Making Food Allergen Labelling Work For Consumers And Food Manufacturers

Tuesday, March 16th, 2021

Food Allergies – A Growing Concern

Food allergies have become a topic of major consumer concern over the last few years. As diagnosed cases of food allergy rise, both awareness of the problem and the need to better inform allergic consumers who are on a restricted diet have increased. In addition, with the increasing food exports from Asia-pacific to the rest of the world, manufacturers are subjected to the importing countries’ regulations on food allergens, hence the growing importance of knowledge in food allergies.

Regulators in the Asia-Pacific region have also increasingly mandated that food manufacturers and importers label for mandatory allergens in their markets. As a result, different approaches to precautionary allergen labelling (PAL) have emerged. However, PAL can severely and unnecessarily limit the choices of food that are safe for consumption by an allergic consumer.

Rather than benefitting the manufacturers and retailers, PAL should become a trusted method that empowers allergic consumers to make safer food choices. Jasmine Lacis-Lee of the Allergen Bureau summarises this dynamic by noting that “many organisations still struggle with how to approach the implementation of allergen management while obtaining the business commitment required in their facilities.”[1]


Allergen Management

Developed and managed by the Allergen Bureau, the Voluntary Incidental Trace Allergen Labelling (VITAL) program is designed to address allergen management based on a scientific-risk assessment process, complementary to existing food safety systems like HACCP. A stated goal of VITAL is to avoid the indiscriminate use of PAL and thereby preserve its value as risk management tool.[2]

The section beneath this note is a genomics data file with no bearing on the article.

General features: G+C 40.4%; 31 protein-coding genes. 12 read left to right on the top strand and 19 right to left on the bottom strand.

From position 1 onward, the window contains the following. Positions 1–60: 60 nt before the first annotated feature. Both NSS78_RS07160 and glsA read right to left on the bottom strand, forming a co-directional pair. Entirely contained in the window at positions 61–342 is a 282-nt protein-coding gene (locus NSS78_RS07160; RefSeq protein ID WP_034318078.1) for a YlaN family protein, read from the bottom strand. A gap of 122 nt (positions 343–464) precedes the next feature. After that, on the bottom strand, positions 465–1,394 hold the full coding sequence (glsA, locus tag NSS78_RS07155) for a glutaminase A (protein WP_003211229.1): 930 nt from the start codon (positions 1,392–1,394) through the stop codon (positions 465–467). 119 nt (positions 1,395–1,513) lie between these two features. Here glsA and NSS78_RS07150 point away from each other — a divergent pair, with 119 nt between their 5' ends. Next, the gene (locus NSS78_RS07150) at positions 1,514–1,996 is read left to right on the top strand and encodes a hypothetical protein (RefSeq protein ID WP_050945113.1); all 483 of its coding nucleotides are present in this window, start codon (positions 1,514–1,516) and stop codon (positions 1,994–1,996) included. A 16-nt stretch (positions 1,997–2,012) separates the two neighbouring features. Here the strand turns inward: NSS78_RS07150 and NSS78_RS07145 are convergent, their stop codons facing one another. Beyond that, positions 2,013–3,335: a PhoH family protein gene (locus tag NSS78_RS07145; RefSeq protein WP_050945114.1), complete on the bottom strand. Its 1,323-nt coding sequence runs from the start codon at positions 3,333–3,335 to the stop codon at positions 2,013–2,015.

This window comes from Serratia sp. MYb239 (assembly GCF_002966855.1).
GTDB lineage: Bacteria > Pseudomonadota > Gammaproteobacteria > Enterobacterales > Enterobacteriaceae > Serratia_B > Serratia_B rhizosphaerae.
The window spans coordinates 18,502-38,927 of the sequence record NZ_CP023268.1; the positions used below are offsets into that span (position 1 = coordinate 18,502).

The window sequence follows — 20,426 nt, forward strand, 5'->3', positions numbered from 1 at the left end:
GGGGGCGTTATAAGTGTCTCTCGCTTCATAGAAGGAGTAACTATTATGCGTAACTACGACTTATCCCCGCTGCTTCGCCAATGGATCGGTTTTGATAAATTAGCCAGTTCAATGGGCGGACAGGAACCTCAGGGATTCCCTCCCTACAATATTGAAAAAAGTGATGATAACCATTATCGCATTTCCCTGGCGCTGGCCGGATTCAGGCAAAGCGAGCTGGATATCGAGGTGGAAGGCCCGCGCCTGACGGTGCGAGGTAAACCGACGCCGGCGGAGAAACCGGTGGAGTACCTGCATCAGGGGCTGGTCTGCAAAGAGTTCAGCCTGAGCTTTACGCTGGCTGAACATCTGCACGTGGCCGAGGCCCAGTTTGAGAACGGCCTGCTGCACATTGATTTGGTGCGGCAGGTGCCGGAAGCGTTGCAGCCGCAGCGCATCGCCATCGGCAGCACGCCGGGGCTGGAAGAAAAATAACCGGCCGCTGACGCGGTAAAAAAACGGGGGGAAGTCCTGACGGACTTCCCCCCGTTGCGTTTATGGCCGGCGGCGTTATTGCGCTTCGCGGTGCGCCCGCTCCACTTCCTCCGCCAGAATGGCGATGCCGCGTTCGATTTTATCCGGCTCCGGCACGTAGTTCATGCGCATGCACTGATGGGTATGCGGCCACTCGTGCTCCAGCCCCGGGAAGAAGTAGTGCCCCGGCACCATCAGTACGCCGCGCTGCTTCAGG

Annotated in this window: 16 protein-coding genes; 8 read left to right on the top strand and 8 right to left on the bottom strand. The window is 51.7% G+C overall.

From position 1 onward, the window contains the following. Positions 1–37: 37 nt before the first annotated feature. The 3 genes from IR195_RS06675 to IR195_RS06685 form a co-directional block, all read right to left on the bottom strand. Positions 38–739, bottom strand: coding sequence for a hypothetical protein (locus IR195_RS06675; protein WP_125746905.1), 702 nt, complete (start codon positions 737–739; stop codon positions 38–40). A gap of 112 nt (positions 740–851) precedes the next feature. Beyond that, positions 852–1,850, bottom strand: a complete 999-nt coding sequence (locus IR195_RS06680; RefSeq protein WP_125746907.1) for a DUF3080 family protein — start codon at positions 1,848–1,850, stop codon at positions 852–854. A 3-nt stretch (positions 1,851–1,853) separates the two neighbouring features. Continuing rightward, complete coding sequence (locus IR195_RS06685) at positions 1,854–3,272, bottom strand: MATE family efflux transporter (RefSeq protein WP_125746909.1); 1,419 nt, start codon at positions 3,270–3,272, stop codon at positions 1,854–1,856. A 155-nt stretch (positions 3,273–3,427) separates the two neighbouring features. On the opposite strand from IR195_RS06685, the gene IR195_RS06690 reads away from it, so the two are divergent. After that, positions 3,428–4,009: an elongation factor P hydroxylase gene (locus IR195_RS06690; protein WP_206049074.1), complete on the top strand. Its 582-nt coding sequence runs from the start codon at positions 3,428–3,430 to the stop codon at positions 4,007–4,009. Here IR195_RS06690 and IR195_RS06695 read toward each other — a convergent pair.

Allergen analysis plays a significant role in the application of VITAL in the overall process of risk assessment. It can assist in several crucial areas: verifying ingredient allergen statements, verifying the allergen profile of raw materials and potential raw material cross-contact, targeting the analysis to assess cleaning efficacy and cleaning validations, confirming assumptions made during the risk assessment process, monitoring the effect of critical changes, and validating the VITAL risk assessment.

Besides training personnel and putting policies and measures in place, the process of validation and testing is also essential in ensuring that the allergen management system is effective. Equipment and production lines should be tested regularly for food allergens to ensure that cleaning has been thoroughly carried out.


New Developments in Regulations for Food Allergens

Recently, the declaration of individual tree nuts became mandatory in Australia. This benefits the allergic population in that the allergen identification is now specific. The feedback to this new regulation has been positive as it provides an improvement to the quality of life of allergic consumers, allowing them to enjoy wider food options.  Ms Yong Wee LIAU, Managing Director of Romer Labs Asia-Pacific also shared, “It is really a great step forward in terms of food safety regulations especially to people suffering from food allergies. It also pushes food manufacturers to implement measures in their allergen risk management programmes to eliminate cross-contaminations of allergens as a blanket allergen declaration is now insufficient. Food allergies can be fatal and we should all take allergen management seriously to ensure that food is safe to enjoy for different groups of people. Food safety is of utmost importance in all aspects of life.”

Accredited food allergen test kits from Romer Labs offer validated solutions for testing individual tree nuts and other food allergens, helping food manufacturers to comply with this new rule in allergen declaration in Australia. Romer Labs rapid tests are suited for on-site qualitative testing, while ELISA test kits provide quantitative results for the detection of food allergens. Food manufacturers who integrate these tests into their allergen management systems and use them regularly can effectively ensure that food products, equipment and production lines are allergen-free.

[1] Romer Labs. Spot On, Issue 10. “Precautionary Allergen Labelling: Informing Consumers or Just Covering Your Assets?”.

[2] The Allergen Bureau. Food Industry Guide to the Voluntary Incidental Trace Allergen Labelling (VITAL) Program Version 3.0.


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